Bearing Witness: Ruth Harrison and British Animal Welfare
This talk explores the biography of one of Britain’s foremost animal welfare campaigners and the world of activism, science and politics she inhabited. In 1964, Ruth Harrison’s bestseller Animal Machines triggered a gear change in modern animal protection by popularising the term ‘factory farming’ alongside a new way of thinking about animal welfare.
In this webinar, Claas Kirchhelle explores Harrison’s avant-garde upbringing, Quakerism and how animal welfare debates were linked to concerns about the wider ethical and environmental trajectories of post-war Britain. Breaking the myth of Harrison as a one-hit wonder, it reconstructs Harrison’s 46 years of campaigning and the rapid transformation of welfare politics and science during this time. Exacerbated by Harrison’s own actions, the decades after 1964 saw a polarisation of animal politics, a professionalisation of British activism, and the rise of a new animal welfare science. Harrison’s belief in incremental reform allowed her to form ties to leading scientists but alienated her from more radical campaigners. Many of her 1964 demands gradually became part of mainstream politics. However, farm animal welfare’s marketisation has also led to a relative divorce from the wider agenda of social improvement that Harrison once bore witness to.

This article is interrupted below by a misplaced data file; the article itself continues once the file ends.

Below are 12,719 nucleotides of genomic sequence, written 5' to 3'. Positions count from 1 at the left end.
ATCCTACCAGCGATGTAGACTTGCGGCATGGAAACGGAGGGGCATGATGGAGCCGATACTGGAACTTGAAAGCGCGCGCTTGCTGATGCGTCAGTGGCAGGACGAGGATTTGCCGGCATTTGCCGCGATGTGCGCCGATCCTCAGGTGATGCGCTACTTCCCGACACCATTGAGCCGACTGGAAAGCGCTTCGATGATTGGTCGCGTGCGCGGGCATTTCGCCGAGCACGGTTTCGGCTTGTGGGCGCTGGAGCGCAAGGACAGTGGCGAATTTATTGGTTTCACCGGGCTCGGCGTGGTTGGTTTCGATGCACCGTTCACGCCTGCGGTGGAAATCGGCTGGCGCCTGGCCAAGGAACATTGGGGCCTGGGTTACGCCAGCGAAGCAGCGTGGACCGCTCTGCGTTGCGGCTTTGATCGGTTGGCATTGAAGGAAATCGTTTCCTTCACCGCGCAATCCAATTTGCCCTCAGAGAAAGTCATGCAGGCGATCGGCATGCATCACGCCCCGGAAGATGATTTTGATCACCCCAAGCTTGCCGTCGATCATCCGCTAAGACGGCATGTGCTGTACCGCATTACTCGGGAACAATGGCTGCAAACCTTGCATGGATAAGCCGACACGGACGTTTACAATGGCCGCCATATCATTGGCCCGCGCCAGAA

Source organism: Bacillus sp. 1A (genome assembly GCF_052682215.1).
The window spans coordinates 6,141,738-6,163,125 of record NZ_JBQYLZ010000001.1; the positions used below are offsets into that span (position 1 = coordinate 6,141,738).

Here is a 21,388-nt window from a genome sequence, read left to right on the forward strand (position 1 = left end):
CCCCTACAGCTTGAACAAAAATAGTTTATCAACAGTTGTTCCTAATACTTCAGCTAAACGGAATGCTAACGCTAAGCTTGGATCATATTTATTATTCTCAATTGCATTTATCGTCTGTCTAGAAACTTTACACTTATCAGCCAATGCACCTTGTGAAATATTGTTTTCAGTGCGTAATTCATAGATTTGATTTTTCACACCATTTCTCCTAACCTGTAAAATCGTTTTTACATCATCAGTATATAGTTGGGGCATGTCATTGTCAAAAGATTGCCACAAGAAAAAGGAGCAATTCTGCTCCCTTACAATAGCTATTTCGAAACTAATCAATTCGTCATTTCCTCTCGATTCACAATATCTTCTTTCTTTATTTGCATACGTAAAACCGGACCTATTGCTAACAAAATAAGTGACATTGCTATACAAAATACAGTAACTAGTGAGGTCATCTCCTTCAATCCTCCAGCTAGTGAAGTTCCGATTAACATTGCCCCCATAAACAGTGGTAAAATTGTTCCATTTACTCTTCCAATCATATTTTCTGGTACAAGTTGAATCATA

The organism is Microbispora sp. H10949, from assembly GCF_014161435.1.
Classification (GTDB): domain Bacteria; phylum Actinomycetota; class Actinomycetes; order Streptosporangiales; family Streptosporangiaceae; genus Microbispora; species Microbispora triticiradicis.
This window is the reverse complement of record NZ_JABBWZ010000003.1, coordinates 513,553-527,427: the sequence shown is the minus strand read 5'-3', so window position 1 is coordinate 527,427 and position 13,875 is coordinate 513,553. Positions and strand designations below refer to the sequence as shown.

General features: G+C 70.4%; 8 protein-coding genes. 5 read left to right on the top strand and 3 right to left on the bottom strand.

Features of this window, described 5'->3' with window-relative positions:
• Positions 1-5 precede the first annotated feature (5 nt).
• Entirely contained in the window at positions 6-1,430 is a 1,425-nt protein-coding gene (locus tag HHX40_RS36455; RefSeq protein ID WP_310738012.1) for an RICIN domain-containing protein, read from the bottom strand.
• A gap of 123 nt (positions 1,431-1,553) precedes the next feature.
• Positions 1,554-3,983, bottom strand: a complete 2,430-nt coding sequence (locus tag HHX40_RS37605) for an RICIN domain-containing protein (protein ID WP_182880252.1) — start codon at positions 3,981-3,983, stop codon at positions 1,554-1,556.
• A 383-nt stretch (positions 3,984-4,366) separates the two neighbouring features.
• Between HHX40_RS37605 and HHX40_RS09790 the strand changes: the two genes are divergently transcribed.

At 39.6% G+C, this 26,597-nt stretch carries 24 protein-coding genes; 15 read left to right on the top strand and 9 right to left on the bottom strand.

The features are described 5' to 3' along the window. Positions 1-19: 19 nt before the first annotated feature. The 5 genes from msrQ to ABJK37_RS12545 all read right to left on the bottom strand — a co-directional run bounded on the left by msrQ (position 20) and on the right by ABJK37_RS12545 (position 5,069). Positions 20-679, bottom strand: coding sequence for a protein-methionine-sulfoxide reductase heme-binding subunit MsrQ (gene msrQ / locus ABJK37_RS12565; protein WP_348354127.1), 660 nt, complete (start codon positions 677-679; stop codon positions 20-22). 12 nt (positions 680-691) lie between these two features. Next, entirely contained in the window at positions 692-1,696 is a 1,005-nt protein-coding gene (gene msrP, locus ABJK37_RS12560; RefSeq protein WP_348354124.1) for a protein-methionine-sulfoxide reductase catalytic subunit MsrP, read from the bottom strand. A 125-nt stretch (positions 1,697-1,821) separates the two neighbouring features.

Claas Kirchhelle is a historian of biomedical sciences. Based at University College Dublin and supported by a Wellcome Trust University Award, his multi award-winning research explores the history of microbes, infectious disease, and the development, marketing and regulation of antibiotics and vaccines.
Since completing his DPhil (Oxon) in 2015, he has authored three monographs on the history of antibiotics in food production (Pyrrhic Progress, 2020), animal welfare, science and activism (Bearing Witness, 2021), and typhoid control (Typhoid, 2022).
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